THE PROBABILITY of import restrictions on foreign cars seems to be fading rapidly. That's fortunate. Far from providing an interval enabling American companies to catch up, it would reduce the pressure on them to change. It would invite procrastination in the expensive and difficult transition through which they are now passing.
The latest setback to the protectionist cause is a preliminary study written by the staff of the federal International Trade Commission. The ITC has the job of weighing the industry's claims that it is being injured by foreign competition -- claims pressed, in the this instance, by the United Automobile Workers and the Ford Motor Company. It's quite true that sales of imports have gone up while sales of American cars have gone down. But not so fast. The ITC's staff points out that the sales of all small cars have rising -- domestic as well as imported. The drop is wholly in the sales of the large cars. Meanwhile, the entire market for cars has been depressed by the recession, which has very little to do with the question of imports.
It's also true, as the UAW argues, that employment in the American auto plants is down. The ITC staff study observes that average compensation for labor in those plants went merrily up 9.4 percent a year through the late 1970s, while productivity -- the number of hours of labor to produce a car -- remained flat. Here the figures show the same pattern as in steel, another industry bellowing for protection from imports. When companies keep giving wage increases with no relation to productivity, and no regard to loss of competitive strength, is there a public responsibility to protect them from the consequence at the consumers' expense?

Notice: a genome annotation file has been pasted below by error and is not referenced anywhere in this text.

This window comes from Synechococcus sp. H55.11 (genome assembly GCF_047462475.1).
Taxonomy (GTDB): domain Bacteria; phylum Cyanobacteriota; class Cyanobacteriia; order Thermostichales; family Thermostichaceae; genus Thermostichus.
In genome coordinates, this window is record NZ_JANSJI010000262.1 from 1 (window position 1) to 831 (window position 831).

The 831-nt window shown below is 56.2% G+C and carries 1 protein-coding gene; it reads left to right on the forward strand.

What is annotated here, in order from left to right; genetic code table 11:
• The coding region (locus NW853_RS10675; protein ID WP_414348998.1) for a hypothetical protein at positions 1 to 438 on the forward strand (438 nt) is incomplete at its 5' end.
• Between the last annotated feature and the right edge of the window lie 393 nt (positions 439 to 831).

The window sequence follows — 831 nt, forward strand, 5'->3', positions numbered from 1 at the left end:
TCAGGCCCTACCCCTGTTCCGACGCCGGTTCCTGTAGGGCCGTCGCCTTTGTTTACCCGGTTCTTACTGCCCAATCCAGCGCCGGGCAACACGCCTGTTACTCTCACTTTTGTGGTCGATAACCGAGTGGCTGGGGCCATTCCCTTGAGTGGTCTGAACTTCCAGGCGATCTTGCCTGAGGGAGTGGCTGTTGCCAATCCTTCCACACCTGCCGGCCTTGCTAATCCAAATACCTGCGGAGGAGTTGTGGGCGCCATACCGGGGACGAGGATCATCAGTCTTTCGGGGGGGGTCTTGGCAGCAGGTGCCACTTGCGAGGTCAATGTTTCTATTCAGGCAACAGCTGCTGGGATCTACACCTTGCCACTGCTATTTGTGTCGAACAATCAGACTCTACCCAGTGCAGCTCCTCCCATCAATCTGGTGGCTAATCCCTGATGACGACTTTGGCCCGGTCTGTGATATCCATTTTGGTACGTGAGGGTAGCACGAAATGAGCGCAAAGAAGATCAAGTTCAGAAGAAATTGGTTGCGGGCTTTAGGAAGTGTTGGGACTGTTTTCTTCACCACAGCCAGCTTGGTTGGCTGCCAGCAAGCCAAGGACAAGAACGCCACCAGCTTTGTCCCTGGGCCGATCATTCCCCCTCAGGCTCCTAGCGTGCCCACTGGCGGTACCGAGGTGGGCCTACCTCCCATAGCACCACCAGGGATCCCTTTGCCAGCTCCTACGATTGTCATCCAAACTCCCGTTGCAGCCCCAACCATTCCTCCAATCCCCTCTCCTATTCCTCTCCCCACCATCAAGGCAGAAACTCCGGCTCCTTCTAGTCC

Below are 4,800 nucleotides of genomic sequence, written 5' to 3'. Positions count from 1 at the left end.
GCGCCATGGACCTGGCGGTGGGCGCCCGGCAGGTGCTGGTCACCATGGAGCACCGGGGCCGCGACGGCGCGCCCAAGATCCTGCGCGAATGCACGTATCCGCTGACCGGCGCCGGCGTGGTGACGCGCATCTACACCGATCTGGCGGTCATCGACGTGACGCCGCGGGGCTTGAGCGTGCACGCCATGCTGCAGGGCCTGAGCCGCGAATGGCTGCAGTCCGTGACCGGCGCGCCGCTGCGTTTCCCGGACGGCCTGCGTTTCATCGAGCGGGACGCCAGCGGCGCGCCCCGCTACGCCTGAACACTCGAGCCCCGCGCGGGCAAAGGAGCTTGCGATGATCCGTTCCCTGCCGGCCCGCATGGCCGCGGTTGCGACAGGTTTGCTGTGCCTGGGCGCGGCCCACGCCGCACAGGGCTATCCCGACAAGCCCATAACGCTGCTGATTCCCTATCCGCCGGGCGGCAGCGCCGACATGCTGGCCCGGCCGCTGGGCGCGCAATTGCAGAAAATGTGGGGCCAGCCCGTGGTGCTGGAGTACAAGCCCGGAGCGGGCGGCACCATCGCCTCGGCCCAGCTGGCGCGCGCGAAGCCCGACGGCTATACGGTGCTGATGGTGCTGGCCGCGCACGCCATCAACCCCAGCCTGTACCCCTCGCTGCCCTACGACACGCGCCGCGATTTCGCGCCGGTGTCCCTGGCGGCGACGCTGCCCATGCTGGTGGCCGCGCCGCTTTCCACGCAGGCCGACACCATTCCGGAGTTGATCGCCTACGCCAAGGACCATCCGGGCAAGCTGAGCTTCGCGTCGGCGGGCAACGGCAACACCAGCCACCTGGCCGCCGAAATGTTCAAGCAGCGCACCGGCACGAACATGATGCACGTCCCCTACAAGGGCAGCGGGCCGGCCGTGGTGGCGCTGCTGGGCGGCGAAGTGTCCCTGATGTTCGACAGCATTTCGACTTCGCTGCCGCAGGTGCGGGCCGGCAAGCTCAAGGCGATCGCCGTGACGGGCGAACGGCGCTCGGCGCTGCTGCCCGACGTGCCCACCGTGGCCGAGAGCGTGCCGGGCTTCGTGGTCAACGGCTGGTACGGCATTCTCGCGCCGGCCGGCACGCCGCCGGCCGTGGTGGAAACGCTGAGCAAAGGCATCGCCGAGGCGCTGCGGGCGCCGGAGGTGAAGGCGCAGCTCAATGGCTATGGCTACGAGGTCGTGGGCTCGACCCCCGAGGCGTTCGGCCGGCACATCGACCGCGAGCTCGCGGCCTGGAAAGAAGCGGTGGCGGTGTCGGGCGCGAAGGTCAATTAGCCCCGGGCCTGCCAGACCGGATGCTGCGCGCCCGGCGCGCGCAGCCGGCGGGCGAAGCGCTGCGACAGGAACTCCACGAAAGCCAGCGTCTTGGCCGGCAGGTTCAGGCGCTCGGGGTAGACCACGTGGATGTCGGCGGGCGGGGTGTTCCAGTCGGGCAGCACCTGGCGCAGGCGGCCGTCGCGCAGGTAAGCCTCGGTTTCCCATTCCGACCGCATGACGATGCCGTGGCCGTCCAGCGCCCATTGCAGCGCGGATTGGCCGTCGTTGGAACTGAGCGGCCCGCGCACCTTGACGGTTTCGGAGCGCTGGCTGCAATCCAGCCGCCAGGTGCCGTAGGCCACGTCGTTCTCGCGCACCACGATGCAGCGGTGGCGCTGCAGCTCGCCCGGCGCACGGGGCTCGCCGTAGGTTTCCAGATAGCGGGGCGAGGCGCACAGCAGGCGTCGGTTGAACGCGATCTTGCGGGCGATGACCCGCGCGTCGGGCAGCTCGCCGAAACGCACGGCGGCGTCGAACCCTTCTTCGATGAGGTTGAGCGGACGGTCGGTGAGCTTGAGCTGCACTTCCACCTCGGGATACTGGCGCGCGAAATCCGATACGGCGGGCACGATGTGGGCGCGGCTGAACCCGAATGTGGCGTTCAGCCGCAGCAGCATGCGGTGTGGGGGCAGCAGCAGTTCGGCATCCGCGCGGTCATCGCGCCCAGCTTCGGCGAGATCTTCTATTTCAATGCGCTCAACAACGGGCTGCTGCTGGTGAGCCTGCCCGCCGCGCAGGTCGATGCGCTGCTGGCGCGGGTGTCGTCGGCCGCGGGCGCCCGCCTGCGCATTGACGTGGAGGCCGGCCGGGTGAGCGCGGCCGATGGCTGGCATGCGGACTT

If they can keep their costs under control and raise productivity, the American automobile manufacturers' troubles are likely to prove temporary. Both Ford and Chrysler are now putting their next generations of small, high-mileage cars into their showrooms. Another family of small General Motors cars will arrive next spring. Constraints on supplies of small domestic cars are already easing, and the American industry is now about to get help from an unexpected source.
For years the manufactures have complained bitterly about the safety regulations imposed upon them by the Department of Transportation and its National Highway Transportation Safety Agency. The NHTSA has been publishing, in installments, the results of its extensive crash tests. It is rapidly working toward a complete system of safety ratings for every car model, domestic and foreign, by size and weight, similar to the gasoline mileage ratings that the government already publishes. While the imports have usually excelled in fuel efficiency, the domestic cars in general seem to be winning significantly higher scores in safety. These safety ratings will force the manufacturers -- and not only the Americans -- to complete in raising their customers' chances of surviving serious collisions. That's competition at its fairest and healthiest.